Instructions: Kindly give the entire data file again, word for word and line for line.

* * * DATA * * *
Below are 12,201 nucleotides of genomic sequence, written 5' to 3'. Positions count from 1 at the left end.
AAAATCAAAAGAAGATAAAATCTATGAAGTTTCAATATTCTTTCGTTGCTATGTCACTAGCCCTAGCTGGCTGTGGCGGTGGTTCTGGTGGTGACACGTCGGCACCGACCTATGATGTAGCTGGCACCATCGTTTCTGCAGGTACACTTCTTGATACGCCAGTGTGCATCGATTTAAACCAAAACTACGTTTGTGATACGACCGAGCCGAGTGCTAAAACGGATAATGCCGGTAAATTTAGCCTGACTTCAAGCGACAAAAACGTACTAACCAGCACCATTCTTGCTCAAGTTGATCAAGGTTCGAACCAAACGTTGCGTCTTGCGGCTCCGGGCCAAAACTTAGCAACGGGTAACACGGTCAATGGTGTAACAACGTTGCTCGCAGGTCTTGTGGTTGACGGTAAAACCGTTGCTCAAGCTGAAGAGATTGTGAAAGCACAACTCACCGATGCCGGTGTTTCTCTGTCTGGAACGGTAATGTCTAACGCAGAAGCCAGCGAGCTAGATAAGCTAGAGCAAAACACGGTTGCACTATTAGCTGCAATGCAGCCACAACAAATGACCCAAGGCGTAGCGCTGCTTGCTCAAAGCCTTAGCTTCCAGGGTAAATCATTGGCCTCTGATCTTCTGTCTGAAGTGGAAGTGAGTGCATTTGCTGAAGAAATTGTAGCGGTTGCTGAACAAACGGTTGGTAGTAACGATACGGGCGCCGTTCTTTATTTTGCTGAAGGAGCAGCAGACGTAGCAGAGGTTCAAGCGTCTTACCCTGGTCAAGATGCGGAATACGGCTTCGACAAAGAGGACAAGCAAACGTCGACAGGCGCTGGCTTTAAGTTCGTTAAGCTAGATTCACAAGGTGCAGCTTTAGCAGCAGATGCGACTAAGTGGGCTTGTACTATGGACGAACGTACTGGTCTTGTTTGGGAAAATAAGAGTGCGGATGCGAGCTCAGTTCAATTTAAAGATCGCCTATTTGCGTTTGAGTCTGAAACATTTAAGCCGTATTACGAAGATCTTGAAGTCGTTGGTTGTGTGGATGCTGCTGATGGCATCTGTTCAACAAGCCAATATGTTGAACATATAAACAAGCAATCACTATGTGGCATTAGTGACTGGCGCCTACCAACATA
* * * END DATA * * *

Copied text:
Below are 12,201 nucleotides of genomic sequence, written 5' to 3'. Positions count from 1 at the left end.
AAAATCAAAAGAAGATAAAATCTATGAAGTTTCAATATTCTTTCGTTGCTATGTCACTAGCCCTAGCTGGCTGTGGCGGTGGTTCTGGTGGTGACACGTCGGCACCGACCTATGATGTAGCTGGCACCATCGTTTCTGCAGGTACACTTCTTGATACGCCAGTGTGCATCGATTTAAACCAAAACTACGTTTGTGATACGACCGAGCCGAGTGCTAAAACGGATAATGCCGGTAAATTTAGCCTGACTTCAAGCGACAAAAACGTACTAACCAGCACCATTCTTGCTCAAGTTGATCAAGGTTCGAACCAAACGTTGCGTCTTGCGGCTCCGGGCCAAAACTTAGCAACGGGTAACACGGTCAATGGTGTAACAACGTTGCTCGCAGGTCTTGTGGTTGACGGTAAAACCGTTGCTCAAGCTGAAGAGATTGTGAAAGCACAACTCACCGATGCCGGTGTTTCTCTGTCTGGAACGGTAATGTCTAACGCAGAAGCCAGCGAGCTAGATAAGCTAGAGCAAAACACGGTTGCACTATTAGCTGCAATGCAGCCACAACAAATGACCCAAGGCGTAGCGCTGCTTGCTCAAAGCCTTAGCTTCCAGGGTAAATCATTGGCCTCTGATCTTCTGTCTGAAGTGGAAGTGAGTGCATTTGCTGAAGAAATTGTAGCGGTTGCTGAACAAACGGTTGGTAGTAACGATACGGGCGCCGTTCTTTATTTTGCTGAAGGAGCAGCAGACGTAGCAGAGGTTCAAGCGTCTTACCCTGGTCAAGATGCGGAATACGGCTTCGACAAAGAGGACAAGCAAACGTCGACAGGCGCTGGCTTTAAGTTCGTTAAGCTAGATTCACAAGGTGCAGCTTTAGCAGCAGATGCGACTAAGTGGGCTTGTACTATGGACGAACGTACTGGTCTTGTTTGGGAAAATAAGAGTGCGGATGCGAGCTCAGTTCAATTTAAAGATCGCCTATTTGCGTTTGAGTCTGAAACATTTAAGCCGTATTACGAAGATCTTGAAGTCGTTGGTTGTGTGGATGCTGCTGATGGCATCTGTTCAACAAGCCAATATGTTGAACATATAAACAAGCAATCACTATGTGGCATTAGTGACTGGCGCCTACCAACATA